[WARNING: This post contains spoilers for all four of the things mentioned in the title.]
About five years ago, I read Joseph Conrad’s novella Heart of Darkness. Then, last year, I played Spec Ops: The Line and Far Cry 2, which are based in part on that book. And then, yesterday, I watched Apocalypse Now, the 1979 movie also based on that book, and which influenced both of those games.
As you may know, it has long been my contention that video games are an art form on a par with books and film. And of these four works, it is my belief that one of the games–Spec Ops–is the best. That said, it is also the most recent, and it uses the expectations built by the preceding tales to weave its narrative.
To begin with, I didn’t really like Conrad’s novella that much. It wasn’t awful, but I didn’t see what was so great about it. So there’s this guy, Kurtz; and this other guy Marlow, has been sent to find him in the Congo. But, turns out, he’s gone nuts and is dying. And the reason this happened to Kurtz is because being in the Congo was brutal, and he couldn’t take it.
It was never clear to me what the point was. I guess it was that it was no fun being in the ivory business in the Congo, and that colonialism was awful, both for the colonized and the colonizers. Well, yes–and I suppose that was more of a shocker in the era when “colonialism” was not a dirty word–but I didn’t really see any major moral depth to it.
Apocalypse Now is an adaptation of the story, set in the Vietnam War, in which Marlow is named “Willard” and has been sent by the U.S. military to assassinate Col. Kurtz who has gone mad. And so he does.
A big problem I had with the movie was that it is really thin. In the first 10 minutes, we are told that Kurtz is insane and ruling over a bunch of the natives. And then, two hours later, we meet Kurtz and find out that, sure enough, he really is insane and ruling over a bunch of the natives. There is a strong implication along the way that the Vietnam war generally is also insane, but that wasn’t much of a revelation to me.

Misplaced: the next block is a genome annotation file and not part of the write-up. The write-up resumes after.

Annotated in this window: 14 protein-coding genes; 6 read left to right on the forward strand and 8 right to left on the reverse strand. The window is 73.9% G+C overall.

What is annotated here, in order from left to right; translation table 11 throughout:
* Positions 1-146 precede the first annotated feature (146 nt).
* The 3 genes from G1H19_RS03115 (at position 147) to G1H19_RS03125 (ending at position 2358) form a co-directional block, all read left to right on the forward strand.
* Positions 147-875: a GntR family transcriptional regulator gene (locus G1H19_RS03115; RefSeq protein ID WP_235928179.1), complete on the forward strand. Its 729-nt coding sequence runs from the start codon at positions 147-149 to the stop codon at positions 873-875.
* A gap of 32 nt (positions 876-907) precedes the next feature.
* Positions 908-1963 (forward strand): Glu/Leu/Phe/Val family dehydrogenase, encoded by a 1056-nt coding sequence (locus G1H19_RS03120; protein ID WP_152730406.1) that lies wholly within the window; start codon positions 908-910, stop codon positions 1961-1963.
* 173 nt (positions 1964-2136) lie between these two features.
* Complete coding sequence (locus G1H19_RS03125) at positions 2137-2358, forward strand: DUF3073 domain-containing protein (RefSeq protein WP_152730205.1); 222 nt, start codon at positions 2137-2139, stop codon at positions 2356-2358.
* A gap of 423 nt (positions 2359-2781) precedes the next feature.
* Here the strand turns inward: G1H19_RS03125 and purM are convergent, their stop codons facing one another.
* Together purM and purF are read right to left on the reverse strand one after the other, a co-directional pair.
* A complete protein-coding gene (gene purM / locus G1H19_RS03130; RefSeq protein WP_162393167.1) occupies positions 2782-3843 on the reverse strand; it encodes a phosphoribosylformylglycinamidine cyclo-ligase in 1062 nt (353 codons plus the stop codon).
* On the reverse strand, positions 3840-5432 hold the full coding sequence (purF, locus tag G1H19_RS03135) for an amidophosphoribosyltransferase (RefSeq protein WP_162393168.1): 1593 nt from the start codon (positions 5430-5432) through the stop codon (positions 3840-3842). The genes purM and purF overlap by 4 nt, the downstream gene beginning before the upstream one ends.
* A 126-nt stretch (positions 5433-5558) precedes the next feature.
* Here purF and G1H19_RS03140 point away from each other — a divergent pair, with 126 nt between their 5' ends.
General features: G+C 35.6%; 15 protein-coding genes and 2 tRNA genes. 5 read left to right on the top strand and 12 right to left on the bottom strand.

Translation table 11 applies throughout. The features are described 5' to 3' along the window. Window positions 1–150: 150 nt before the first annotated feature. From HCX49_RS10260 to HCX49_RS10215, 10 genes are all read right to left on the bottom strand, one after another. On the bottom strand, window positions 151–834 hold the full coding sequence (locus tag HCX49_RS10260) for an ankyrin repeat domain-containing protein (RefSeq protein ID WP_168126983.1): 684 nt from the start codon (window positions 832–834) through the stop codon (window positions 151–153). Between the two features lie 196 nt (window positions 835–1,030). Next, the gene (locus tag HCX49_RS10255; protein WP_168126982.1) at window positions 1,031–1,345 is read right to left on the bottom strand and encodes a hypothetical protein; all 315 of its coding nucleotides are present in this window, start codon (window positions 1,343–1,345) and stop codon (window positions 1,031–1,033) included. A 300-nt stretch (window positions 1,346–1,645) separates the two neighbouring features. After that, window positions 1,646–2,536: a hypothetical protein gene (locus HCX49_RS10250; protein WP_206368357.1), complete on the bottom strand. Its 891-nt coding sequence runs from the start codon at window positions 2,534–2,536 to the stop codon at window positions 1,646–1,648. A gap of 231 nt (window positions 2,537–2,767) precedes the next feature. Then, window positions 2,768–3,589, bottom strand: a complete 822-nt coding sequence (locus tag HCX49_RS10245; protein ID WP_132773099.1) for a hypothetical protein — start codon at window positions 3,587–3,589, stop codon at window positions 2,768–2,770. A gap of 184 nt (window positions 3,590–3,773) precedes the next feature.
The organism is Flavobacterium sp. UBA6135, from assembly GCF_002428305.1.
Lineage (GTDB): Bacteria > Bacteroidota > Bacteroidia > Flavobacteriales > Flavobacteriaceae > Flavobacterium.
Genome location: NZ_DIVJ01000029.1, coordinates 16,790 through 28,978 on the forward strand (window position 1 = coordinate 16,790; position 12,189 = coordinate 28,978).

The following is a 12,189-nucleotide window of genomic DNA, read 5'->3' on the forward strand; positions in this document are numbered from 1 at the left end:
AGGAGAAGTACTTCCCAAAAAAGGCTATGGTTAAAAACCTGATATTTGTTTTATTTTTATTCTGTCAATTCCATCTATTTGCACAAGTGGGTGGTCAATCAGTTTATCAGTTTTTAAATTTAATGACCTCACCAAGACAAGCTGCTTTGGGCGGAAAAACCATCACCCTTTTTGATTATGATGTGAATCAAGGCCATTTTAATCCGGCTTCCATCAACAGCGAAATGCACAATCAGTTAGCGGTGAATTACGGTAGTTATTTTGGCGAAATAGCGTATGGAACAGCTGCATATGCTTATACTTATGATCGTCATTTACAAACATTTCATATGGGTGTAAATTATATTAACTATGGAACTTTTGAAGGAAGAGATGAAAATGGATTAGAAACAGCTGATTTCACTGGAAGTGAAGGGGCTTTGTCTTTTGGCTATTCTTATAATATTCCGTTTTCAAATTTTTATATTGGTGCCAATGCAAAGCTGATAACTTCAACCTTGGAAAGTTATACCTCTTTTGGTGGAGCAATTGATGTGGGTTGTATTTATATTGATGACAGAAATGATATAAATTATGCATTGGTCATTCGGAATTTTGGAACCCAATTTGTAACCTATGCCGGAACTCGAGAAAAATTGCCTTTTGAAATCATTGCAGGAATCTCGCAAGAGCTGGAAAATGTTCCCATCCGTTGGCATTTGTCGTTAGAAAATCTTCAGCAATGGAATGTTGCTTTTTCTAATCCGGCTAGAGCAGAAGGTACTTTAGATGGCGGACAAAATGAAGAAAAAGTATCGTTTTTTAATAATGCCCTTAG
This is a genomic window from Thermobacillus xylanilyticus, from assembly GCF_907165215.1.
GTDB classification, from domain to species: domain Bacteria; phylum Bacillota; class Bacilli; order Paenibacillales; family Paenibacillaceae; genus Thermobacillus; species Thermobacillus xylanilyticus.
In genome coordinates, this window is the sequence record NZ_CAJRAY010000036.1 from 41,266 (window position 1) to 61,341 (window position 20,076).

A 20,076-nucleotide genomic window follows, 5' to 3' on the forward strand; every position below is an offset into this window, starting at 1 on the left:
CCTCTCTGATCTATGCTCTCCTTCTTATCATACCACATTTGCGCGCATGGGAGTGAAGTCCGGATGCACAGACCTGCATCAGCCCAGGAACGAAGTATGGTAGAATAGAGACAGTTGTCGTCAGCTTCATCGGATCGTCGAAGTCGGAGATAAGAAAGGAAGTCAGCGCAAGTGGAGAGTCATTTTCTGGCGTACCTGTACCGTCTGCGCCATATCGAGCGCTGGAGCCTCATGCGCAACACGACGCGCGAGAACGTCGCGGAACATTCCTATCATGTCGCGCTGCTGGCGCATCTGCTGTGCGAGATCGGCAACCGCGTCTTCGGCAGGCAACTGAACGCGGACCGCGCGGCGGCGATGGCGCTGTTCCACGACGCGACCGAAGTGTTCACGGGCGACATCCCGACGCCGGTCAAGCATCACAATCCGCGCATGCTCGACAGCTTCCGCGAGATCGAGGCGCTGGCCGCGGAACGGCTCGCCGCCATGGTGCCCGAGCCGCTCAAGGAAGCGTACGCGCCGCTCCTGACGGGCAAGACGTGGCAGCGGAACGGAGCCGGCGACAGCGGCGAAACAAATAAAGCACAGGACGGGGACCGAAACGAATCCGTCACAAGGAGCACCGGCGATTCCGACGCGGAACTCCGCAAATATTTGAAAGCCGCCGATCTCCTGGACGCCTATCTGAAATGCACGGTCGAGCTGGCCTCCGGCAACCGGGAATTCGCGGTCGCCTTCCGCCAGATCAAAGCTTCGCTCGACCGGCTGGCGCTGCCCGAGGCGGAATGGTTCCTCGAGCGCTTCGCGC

(Aside–the theme of “War Is Insane, And Makes Everyone In It Insane” was done much better, in my opinion, in the movie The Bridge on the River Kwai. It ends with the line “Madness, madness”, which would have fit Apocalypse Now as well.)
Kurtz has no character development. Neither does Willard, really: he starts off as a battle-hardened, PTSD soldier and finishes it as an even more battle-hardened PTSD solider. I guess his crew-mates on his boat are supposed to show the ravages of war taking their toll, but they all had “doomed” written all over them from scene one.
I read on Wikipedia that they considered a different ending, where Willard joins Kurtz and fights off an airstrike on the base. While seemingly impossible logically, that ending would make more sense thematically. Personally, I would have liked to see an ending where Kilgore showed up and destroyed Kurtz’s base. It would at least justify why they spend so much time on his character early in the movie.
(Another aside: Wikipedia also says that “Coppola decided that the ending could be “‘the classic myth of the murderer who gets up the river, kills the king, and then himself becomes the king — it’s the Fisher King, from The Golden Bough'”. For the record–this is the version of the story I remembered, not the one in the 1991 movie of the same name I wrote about a few months ago. But that’s mythology for you.)
(Last aside: this post has too many asides. One of them should be removed.)
I already wrote about Far Cry 2 in this post pretty thoroughly, so I won’t dwell on it overmuch. The short version is that it, like Heart of Darkness and Apocalypse Now before it, is well done, but empty. Although, I suppose it does sort of do what I criticized Apocalypse for not doing, in that there is some vague hint of character development in the sense that the player’s character is being sent to eliminate the Jackal in the beginning and winds up siding with him at the end.
To recap, in Heart of Darkness, we have this guy Kurtz. Nobody is quite sure what his deal is, and we gradually find out that he went crazy in the jungle because everything was brutal. Then, in Apocalypse Now, we have this guy Kurtz who everybody thinks went crazy in the jungle because everything was so brutal–and indeed, so he did. And then in Far Cry 2, we have this guy the Jackal, who goes crazy in the jungle because everything is so brutal.
Now, you will immediately see where Spec Ops is really different–here we have this guy Konrad. And nobody is quite sure what Konrad’s deal is… and he’s in a desert!
Just kidding, that’s not the difference.